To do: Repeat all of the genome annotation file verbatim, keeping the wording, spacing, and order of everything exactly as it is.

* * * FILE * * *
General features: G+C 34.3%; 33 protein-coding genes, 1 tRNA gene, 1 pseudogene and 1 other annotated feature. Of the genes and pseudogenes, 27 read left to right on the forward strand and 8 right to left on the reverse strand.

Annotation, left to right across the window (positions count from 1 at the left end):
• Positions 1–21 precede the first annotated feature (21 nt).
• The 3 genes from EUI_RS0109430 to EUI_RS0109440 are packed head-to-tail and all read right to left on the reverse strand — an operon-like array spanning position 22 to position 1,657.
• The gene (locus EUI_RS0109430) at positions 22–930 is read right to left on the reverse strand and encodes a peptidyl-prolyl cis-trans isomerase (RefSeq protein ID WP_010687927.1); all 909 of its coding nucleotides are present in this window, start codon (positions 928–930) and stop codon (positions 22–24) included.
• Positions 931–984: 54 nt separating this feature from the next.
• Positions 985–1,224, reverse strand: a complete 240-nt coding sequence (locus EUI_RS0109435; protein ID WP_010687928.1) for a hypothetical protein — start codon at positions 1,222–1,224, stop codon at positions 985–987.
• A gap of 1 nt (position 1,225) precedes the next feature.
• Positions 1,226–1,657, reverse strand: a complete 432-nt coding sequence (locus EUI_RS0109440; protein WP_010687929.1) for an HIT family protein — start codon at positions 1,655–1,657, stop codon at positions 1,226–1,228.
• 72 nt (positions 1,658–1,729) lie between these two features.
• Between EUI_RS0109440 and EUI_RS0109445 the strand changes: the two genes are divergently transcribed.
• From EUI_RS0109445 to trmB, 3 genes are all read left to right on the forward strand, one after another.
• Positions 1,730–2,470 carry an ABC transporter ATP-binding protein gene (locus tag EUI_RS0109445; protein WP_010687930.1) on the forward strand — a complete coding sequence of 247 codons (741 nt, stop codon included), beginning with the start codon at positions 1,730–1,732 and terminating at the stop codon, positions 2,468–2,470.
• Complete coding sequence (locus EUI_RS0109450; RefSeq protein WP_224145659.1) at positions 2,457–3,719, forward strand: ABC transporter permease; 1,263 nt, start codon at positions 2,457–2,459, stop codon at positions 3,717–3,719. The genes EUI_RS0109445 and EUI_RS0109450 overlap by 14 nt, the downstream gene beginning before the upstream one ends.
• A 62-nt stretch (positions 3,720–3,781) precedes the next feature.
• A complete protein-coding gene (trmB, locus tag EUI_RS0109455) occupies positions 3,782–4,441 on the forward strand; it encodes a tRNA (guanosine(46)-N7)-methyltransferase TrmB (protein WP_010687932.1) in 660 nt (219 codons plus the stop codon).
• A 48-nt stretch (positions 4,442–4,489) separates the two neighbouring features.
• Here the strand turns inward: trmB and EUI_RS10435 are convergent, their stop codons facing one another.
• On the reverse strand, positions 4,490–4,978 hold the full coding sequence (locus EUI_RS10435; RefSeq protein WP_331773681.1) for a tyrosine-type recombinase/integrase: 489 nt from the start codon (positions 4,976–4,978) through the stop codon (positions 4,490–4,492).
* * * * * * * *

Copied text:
General features: G+C 34.3%; 33 protein-coding genes, 1 tRNA gene, 1 pseudogene and 1 other annotated feature. Of the genes and pseudogenes, 27 read left to right on the forward strand and 8 right to left on the reverse strand.

Annotation, left to right across the window (positions count from 1 at the left end):
• Positions 1–21 precede the first annotated feature (21 nt).
• The 3 genes from EUI_RS0109430 to EUI_RS0109440 are packed head-to-tail and all read right to left on the reverse strand — an operon-like array spanning position 22 to position 1,657.
• The gene (locus EUI_RS0109430) at positions 22–930 is read right to left on the reverse strand and encodes a peptidyl-prolyl cis-trans isomerase (RefSeq protein ID WP_010687927.1); all 909 of its coding nucleotides are present in this window, start codon (positions 928–930) and stop codon (positions 22–24) included.
• Positions 931–984: 54 nt separating this feature from the next.
• Positions 985–1,224, reverse strand: a complete 240-nt coding sequence (locus EUI_RS0109435; protein ID WP_010687928.1) for a hypothetical protein — start codon at positions 1,222–1,224, stop codon at positions 985–987.
• A gap of 1 nt (position 1,225) precedes the next feature.
• Positions 1,226–1,657, reverse strand: a complete 432-nt coding sequence (locus EUI_RS0109440; protein WP_010687929.1) for an HIT family protein — start codon at positions 1,655–1,657, stop codon at positions 1,226–1,228.
• 72 nt (positions 1,658–1,729) lie between these two features.
• Between EUI_RS0109440 and EUI_RS0109445 the strand changes: the two genes are divergently transcribed.
• From EUI_RS0109445 to trmB, 3 genes are all read left to right on the forward strand, one after another.
• Positions 1,730–2,470 carry an ABC transporter ATP-binding protein gene (locus tag EUI_RS0109445; protein WP_010687930.1) on the forward strand — a complete coding sequence of 247 codons (741 nt, stop codon included), beginning with the start codon at positions 1,730–1,732 and terminating at the stop codon, positions 2,468–2,470.
• Complete coding sequence (locus EUI_RS0109450; RefSeq protein WP_224145659.1) at positions 2,457–3,719, forward strand: ABC transporter permease; 1,263 nt, start codon at positions 2,457–2,459, stop codon at positions 3,717–3,719. The genes EUI_RS0109445 and EUI_RS0109450 overlap by 14 nt, the downstream gene beginning before the upstream one ends.
• A 62-nt stretch (positions 3,720–3,781) precedes the next feature.
• A complete protein-coding gene (trmB, locus tag EUI_RS0109455) occupies positions 3,782–4,441 on the forward strand; it encodes a tRNA (guanosine(46)-N7)-methyltransferase TrmB (protein WP_010687932.1) in 660 nt (219 codons plus the stop codon).
• A 48-nt stretch (positions 4,442–4,489) separates the two neighbouring features.
• Here the strand turns inward: trmB and EUI_RS10435 are convergent, their stop codons facing one another.
• On the reverse strand, positions 4,490–4,978 hold the full coding sequence (locus EUI_RS10435; RefSeq protein WP_331773681.1) for a tyrosine-type recombinase/integrase: 489 nt from the start codon (positions 4,976–4,978) through the stop codon (positions 4,490–4,492).